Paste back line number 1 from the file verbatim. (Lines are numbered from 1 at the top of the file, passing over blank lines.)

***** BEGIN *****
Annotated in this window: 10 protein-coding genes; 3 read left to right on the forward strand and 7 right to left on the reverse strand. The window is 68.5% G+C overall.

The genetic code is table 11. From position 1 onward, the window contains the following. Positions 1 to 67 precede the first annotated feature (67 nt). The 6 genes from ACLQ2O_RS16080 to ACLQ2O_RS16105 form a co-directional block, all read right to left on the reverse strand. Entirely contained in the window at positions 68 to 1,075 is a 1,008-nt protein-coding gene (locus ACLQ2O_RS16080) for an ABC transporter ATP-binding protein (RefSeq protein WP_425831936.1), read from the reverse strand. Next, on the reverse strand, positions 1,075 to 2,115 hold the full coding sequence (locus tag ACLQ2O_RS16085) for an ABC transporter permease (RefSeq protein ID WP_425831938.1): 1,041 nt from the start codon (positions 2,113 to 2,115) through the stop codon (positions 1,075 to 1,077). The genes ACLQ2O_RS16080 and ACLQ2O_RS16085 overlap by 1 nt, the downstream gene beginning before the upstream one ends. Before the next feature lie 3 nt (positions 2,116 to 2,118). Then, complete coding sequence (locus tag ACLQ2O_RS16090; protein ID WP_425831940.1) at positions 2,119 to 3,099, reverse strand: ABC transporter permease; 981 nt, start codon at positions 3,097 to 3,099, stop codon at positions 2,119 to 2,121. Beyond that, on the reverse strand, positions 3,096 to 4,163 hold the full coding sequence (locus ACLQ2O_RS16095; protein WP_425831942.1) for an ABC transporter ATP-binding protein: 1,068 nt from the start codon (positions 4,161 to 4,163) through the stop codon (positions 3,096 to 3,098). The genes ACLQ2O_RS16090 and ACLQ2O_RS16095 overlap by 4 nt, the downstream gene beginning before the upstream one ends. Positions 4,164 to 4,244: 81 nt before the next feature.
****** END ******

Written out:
Annotated in this window: 10 protein-coding genes; 3 read left to right on the forward strand and 7 right to left on the reverse strand. The window is 68.5% G+C overall.